It’s Nicky’s annual work appraisal, but the boss seems more interested in practising his golf swing than putting in the appropriate preparation. You can tell from her body language that she’s not comfortable with his managerial style, but she goes along with it. Before long it becomes apparent that both characters have their own agenda, but which one will end up holding all the cards? Tim Marriott plays the boss in his own play and it’s a nicely underplayed, quiet, slightly unsettling performance; and Angela Bull plays Nicky, barely able to contain her annoyance and disdain for her manager. It’s an enjoyable play, perhaps slightly unbelievable that an appraisal would actually develop in the way that it does, but I did like the way it exposed how a bad boss can gaslight his employees by denying almost everything he has said – it’s just like the current government! Also, a complete hats-off to Tim Marriott for carrying on whilst suffering from a nosebleed for the first half of the show; that must have been tremendously difficult to manage but he was a super trouper!
Groomed, Pleasance Dome.
Patrick Sandford’s personal account of a childhood blighted by sexual abuse at the hands of his teacher; a blight that has never really gone away. It’s a very powerful and impressive piece of writing, and a very emotional performance; particularly memorable when he attempts to get into the mind of his own abuser and “justifies” his actions, as well as remembering himself as a boy wondering if it’s his own dirtiness that has somehow caused it. I had no idea that childhood sexual abuse is as prevalent as it is – he tells us it’s estimated that it happens to one in four children in Ireland, and in the UK one in three girls and one in six boys. What is particularly impressive is Mr Sandford’s drive to find a positive solution to the problem, to try to prevent paedophiles from committing their crimes by offering them non-judgemental, thoroughly professional counselling in an attempt to deter them from carrying out their sexual desires. There’s a helpful musical contribution from a saxophonist which both breaks up the tension and punctuates it, as well as revealing how Adolphe Sax also survived his childhood against all the odds. A memorable and important contribution to our understanding of paedophilia and the appalling scars it leaves.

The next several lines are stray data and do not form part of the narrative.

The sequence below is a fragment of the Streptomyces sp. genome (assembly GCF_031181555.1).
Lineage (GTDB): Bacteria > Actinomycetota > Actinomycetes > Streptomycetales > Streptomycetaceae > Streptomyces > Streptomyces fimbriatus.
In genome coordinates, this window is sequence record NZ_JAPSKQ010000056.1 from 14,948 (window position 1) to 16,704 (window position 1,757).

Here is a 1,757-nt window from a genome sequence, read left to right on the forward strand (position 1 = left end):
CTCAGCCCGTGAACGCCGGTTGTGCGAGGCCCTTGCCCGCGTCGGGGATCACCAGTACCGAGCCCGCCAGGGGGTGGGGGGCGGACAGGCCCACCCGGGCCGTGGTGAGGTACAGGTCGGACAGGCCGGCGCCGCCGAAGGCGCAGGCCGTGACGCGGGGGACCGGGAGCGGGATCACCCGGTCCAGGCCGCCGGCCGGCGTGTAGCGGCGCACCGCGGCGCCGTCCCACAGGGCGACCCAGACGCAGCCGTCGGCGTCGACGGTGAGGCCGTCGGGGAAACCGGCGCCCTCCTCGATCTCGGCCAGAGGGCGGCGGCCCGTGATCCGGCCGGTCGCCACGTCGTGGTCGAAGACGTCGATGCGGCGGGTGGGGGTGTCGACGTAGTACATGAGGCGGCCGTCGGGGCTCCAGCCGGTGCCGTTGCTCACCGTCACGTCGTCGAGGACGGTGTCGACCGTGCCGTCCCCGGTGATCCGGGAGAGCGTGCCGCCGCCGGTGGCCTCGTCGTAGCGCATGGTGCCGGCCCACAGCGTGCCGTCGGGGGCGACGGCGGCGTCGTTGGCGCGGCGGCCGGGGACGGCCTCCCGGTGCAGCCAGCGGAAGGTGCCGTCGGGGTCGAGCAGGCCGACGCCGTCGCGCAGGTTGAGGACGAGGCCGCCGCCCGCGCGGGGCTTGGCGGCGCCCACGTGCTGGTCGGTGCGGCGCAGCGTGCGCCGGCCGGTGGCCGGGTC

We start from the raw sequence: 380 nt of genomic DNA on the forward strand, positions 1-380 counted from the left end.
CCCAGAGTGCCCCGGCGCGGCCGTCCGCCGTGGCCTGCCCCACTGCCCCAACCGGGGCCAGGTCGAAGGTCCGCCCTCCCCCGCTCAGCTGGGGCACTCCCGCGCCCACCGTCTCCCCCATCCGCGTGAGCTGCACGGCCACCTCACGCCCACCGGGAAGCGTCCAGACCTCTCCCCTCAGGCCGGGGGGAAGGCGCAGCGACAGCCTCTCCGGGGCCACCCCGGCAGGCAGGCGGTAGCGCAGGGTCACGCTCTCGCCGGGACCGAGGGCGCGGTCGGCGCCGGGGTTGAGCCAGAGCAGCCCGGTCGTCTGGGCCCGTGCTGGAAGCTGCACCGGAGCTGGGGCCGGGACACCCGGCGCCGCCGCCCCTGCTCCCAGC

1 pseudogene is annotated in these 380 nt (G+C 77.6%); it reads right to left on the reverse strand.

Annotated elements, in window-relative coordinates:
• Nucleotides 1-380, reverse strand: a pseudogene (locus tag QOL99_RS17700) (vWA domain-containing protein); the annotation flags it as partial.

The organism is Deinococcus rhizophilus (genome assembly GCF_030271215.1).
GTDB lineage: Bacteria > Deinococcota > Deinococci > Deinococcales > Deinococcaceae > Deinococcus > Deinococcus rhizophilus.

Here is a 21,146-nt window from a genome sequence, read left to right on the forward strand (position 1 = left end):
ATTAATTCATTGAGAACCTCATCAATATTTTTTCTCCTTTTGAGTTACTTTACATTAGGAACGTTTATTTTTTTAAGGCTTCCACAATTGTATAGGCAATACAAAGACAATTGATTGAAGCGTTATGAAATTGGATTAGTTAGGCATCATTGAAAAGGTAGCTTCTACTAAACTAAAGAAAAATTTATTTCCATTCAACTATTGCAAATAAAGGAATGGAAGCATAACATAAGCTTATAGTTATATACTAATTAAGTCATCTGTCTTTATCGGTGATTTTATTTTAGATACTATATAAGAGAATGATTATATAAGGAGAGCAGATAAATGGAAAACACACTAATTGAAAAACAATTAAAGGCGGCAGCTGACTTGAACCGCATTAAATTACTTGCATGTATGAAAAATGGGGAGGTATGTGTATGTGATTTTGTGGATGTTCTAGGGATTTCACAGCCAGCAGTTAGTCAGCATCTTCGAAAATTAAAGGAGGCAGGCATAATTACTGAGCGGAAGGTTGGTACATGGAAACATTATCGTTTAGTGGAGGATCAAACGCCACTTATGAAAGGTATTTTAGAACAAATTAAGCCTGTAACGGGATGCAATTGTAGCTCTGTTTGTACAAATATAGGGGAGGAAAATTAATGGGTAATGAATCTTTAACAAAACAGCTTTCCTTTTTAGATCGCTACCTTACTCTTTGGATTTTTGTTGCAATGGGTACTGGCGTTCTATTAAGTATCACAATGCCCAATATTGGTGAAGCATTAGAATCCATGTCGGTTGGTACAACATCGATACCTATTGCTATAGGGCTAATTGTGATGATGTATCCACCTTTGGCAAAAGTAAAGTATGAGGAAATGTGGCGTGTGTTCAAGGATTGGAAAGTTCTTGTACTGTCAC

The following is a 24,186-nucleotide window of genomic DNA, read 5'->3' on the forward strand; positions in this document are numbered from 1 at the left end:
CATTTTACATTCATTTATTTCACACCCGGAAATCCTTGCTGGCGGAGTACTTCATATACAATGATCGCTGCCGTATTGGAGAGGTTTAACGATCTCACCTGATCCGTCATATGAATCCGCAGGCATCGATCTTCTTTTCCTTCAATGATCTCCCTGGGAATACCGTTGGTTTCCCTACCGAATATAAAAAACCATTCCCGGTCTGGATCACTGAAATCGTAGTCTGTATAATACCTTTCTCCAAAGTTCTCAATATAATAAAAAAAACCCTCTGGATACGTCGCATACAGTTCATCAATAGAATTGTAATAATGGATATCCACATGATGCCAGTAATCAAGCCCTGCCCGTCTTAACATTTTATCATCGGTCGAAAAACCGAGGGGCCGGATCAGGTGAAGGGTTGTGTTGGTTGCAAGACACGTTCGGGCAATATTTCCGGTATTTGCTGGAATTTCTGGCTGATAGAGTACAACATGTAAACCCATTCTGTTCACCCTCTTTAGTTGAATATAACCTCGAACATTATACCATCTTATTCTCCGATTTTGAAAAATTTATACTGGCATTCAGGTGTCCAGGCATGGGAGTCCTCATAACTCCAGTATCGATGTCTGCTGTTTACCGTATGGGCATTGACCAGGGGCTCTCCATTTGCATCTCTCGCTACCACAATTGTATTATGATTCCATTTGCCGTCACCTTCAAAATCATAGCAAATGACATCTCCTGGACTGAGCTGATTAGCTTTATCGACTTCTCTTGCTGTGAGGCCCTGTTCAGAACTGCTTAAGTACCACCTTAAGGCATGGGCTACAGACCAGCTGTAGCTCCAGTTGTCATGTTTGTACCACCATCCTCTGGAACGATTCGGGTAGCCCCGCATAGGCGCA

Njambi McGrath was born in Kenya but now lives in London, and she takes us through the perils of colonisation and points out some humorous observations of what the British did to her homeland, whilst never losing sight of the seriousness of the issue. There’s some very good material here – and there’s also quite a lot to make a native Brit feel uncomfortable. She’s a strong storyteller with an excellent stage presence; perhaps the overall effect of the hour is that it’s a little too intense – there’s not a lot of light and shade, or an opportunity to take in and reflect on her observations before moving on to the next one. But it’s an entertaining show and I for one am not going to complain about white western privilege.
William Thompson: The Hand You’re Dealt, Pleasance Courtyard.
William Thompson has cerebral palsy and this show deals with how the condition affects him and the extent to which it affected his upbringing. But it’s not a sorrowful story of having to survive the hand you’re dealt, it’s a positive meander through a Belfast childhood, his caring adopted mum, his belligerent dad and his rough and ready schooldays. He has a terrific attacking style and some excellent original material. The show needs a bit more of a final punch, but he’s a likeable lad and he connects really well with his audience. Lots to laugh at and to recognise!
1984, Assembly Roxy.
The appropriately named Proletariat Productions’ 1984 takes Orwell’s novel and specifically concentrates on Winston Smith’s imprisonment and punishment at the hands of the self-styled Ministry of Love, including his treatment in his own Room 101. It certainly serves to disturb and terrify its audience with some ruthless stage-torture, although the excessive amount of the story that’s told on film – that you feel could be even better performed live on stage – outweighs the live action, so that it feels a rather lopsided and unbalanced presentation. The filmed content is also quite low quality (deliberately so, I feel) in order to add to the sense of detachment and unreality. So while it’s fairly successful at conveying some of Orwell’s message, it’s not that successful in providing that buzz that only a live theatrical event can create. Excellent live performances though – there’s no doubting the cast’s commitment to the production.